Things are heating up in the world of Eurekans, but as of right now mostly only students, staff, and alum are aware of any of it. Eureka College is a small private college with its largest boast probably being the great faculty-student ratio that provides a more personal environment with many leadership opportunities.
There are currently 11 empty faculty positions, 8 of which from this school year and 3 from the year before not being filled. Remember this is a small school, so that’s actually about 25% of faculty. The student paper recently released an article that expressed student’s concerns – with administrative decisions, with the upcoming accreditation review, and with their hopes of graduating without transferring or taking an additional semester due to the potential of certain courses not being offered next fall. This relatively small matter for the college only escalated when a faculty member – acting alone and not from the school’s request – removed any remaining papers from the stand so that the article would not be read. Suddenly social media was abuzz with the debacle – it wasn’t Facebook Trending, but it was My Newsfeed Trending. This wasn’t just an issue of taking the right classes or graduating on time or having an accredited degree; it was an issue of censorship and freedom of the press, and the students made that very clear.
The newspaper article was posted by someone who had grabbed a copy before they were removed, for the dual purpose of letting students read the article, as well as to inform alumni as to the situation. (I for one am very grateful, since I didn’t realize so many faculty were leaving or that there was any concern.) It was then clarified that a faculty member acted alone to remove the paper from circulation and that efforts were now being made to redistribute the newspaper the following week. What could have blown over escalated yet again when a board member posted unprofessional comments I am certain the college could not have approved. This wasn’t just an issue of censorship now; it was an issue of professionalism, basic social media etiquette, and attacking students/faculty. What a PR fiasco.
Sure, there are obvious concerns, for me as an alum, as well as for current and prospective students. Concerns that I believe will be addressed, if for no other reason than because of this situation escalating to such proportions. I want to bring to light the side of this that will probably not be recognized – that this event is the exact reason to consider going to Eureka College.
- Students That Care – Maybe it’s the whole Liberal Arts Education thing that makes us outspoken. We don’t stand by and let stuff happen to us, we want to be involved, have an opinion and make it heard. We might be drama queens about it, but in the end I bet you won’t find as many (percentage-wise) students or alum making such a racket over faculty leaving or school politics/administration in general. We want to make a difference, so we won’t be shut up easily.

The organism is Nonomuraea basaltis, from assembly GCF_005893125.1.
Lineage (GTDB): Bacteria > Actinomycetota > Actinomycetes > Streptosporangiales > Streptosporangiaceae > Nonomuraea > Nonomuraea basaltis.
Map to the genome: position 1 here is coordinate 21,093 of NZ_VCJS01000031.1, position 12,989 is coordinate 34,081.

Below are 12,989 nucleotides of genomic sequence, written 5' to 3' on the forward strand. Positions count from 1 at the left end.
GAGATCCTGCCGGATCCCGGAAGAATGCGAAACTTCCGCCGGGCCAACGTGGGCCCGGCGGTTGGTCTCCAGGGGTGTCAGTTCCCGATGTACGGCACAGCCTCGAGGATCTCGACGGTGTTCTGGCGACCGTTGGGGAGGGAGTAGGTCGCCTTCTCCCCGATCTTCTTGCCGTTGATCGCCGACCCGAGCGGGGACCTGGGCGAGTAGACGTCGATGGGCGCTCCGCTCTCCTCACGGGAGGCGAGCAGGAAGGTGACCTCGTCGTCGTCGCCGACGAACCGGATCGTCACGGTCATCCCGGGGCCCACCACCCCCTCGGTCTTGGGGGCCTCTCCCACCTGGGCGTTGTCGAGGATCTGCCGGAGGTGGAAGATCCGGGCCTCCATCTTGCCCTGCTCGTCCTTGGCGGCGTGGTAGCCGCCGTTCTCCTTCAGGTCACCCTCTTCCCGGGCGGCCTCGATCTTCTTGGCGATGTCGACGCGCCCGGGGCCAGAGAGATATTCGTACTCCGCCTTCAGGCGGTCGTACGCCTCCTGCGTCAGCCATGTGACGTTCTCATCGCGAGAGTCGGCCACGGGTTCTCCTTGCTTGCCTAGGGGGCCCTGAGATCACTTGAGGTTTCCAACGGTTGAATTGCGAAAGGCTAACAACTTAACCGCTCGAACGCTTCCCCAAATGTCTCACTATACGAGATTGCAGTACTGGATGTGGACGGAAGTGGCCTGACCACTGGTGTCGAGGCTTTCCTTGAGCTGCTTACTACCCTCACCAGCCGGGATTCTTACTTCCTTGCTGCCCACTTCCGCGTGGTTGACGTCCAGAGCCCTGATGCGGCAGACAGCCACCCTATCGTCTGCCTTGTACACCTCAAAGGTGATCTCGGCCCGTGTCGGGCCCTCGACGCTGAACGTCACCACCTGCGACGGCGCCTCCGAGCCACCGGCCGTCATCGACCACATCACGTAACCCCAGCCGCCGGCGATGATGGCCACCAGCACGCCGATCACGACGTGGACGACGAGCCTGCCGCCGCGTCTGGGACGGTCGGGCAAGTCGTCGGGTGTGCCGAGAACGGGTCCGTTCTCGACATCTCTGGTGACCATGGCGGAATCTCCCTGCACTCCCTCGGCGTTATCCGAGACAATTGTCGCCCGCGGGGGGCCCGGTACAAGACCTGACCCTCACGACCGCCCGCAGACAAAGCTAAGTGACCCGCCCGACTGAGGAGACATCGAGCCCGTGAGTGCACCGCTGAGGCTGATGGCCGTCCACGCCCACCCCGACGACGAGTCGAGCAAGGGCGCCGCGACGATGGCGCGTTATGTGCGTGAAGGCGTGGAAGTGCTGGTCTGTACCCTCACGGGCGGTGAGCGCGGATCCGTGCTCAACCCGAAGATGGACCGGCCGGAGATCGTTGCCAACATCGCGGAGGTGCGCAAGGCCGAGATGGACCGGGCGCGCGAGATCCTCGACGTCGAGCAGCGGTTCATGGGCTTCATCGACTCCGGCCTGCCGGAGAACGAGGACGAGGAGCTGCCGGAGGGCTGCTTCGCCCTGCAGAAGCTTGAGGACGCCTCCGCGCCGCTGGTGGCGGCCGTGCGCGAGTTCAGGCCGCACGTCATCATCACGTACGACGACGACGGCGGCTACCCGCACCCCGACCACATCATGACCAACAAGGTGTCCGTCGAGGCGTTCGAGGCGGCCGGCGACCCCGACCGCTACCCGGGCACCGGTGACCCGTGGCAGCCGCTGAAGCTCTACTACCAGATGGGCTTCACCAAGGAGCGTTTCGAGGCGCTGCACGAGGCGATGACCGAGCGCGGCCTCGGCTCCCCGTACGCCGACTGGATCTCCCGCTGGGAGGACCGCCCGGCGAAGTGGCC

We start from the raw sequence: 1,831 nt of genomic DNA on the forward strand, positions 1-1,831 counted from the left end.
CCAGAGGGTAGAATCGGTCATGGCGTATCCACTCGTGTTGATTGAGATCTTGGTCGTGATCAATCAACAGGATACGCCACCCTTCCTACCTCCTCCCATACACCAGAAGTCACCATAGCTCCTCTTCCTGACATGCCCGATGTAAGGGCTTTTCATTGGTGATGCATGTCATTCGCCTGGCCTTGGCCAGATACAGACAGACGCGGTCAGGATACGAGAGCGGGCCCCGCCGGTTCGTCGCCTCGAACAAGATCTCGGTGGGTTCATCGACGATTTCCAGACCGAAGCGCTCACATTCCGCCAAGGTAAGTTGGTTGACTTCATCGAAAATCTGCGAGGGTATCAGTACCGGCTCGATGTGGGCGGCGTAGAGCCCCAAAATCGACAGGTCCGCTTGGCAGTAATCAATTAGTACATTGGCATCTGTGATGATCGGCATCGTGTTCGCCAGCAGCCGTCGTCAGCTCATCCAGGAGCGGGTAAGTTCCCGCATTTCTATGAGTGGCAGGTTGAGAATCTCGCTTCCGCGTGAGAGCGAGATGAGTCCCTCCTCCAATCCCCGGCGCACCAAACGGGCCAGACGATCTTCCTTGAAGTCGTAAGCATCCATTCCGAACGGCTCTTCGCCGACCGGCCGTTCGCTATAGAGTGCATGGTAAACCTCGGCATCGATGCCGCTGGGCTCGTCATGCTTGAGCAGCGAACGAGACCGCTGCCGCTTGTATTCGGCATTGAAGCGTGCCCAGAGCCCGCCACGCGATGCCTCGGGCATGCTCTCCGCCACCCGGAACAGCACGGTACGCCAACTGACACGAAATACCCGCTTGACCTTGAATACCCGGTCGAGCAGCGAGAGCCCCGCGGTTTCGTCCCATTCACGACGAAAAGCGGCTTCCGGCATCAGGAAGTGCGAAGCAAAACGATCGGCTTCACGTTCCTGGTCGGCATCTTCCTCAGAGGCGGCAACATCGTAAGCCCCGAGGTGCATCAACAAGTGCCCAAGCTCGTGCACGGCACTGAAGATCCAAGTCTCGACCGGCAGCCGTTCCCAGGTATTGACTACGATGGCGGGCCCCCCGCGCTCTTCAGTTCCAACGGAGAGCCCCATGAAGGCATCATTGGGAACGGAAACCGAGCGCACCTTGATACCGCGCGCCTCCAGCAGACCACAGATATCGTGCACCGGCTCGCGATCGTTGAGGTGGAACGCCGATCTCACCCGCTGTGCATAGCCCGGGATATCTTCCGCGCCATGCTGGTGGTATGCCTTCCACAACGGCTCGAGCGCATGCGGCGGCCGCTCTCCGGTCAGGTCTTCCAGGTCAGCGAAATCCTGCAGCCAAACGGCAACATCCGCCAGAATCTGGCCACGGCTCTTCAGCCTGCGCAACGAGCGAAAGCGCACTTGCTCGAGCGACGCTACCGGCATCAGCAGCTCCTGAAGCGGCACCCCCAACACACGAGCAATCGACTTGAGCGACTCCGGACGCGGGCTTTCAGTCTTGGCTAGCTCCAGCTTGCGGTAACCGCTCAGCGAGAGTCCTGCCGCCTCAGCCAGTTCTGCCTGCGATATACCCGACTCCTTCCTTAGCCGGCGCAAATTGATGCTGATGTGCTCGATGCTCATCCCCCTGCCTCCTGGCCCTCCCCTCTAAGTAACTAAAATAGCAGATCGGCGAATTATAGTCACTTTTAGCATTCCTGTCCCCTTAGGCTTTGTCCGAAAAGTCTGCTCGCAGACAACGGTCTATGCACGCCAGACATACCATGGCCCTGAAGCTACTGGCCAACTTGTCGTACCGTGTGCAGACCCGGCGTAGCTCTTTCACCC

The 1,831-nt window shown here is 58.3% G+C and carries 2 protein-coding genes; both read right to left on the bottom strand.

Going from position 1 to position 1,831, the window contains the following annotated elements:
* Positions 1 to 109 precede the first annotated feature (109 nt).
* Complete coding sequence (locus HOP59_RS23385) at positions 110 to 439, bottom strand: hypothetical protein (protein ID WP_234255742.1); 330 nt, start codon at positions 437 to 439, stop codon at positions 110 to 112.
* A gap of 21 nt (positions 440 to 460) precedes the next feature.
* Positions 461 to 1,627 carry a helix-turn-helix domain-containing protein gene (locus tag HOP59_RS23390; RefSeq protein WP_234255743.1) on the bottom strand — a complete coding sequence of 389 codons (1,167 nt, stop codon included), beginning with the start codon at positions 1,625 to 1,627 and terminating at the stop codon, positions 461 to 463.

- Great Faculty – If Eureka College had subpar faculty moving on to their next 9-to-5, do you think any students would be in an uproar over a board member calling them troublemakers and liars? I don’t think so. We care, but we care about stuff that matters. And you can bet with this upheaval, that great faculty will be exactly what Eureka College is looking for. Is there a chance you’ll have crap teachers? Of course, there always is, but know at Eureka College, I think the odds are in your favor.
- Real-World Experience – I said it before, that Eureka is big on leadership opportunities. That comes with mistakes and successes, with the world being your stage. Here’s a lesson – power of the press. Even more-so now than before, with the digital footprint you leave. You can pull newspapers off a rack, but you can’t delete photos and screenshot comments (what many students did with the board member’s unprofessional comments in case he chose to delete them later.) It’s there for all to see…..forever. We hear it all the time, but now we know it from one crazy personal experience. I bet some people on *both* sides of the issue posted something they will at some point regret….I hope I’m not that person. But it’s a learning experience, to address the big issues and take a stand without regretting words later. Obviously Eureka College did not intend for the lesson to be learned in such a way, but the small-school atmosphere magnifies situations like this. And it’s an excellent learning experience better than any facebook photo of a teacher holding a sign saying “My students don’t believe this will travel very far….share to prove them wrong.”
Calling this a revolution may be a tad exaggerated, but it’s evident that students are rallying for change and information and a voice in their education. I can’t wait to hear from administration on this and have more of a full picture of the situation and what concerns are actually present and what’s hearsay. This appears to have at least the potential for serious repercussions and I hope Eureka College the best, because I really think it is the best school in so many ways. In all the mud-slinging and worry and fear, let’s remember there’s some real positive aspects to what has been dubbed the Eureka Riot of 2015 (remember, we’re a lil dramatic about this stuff.)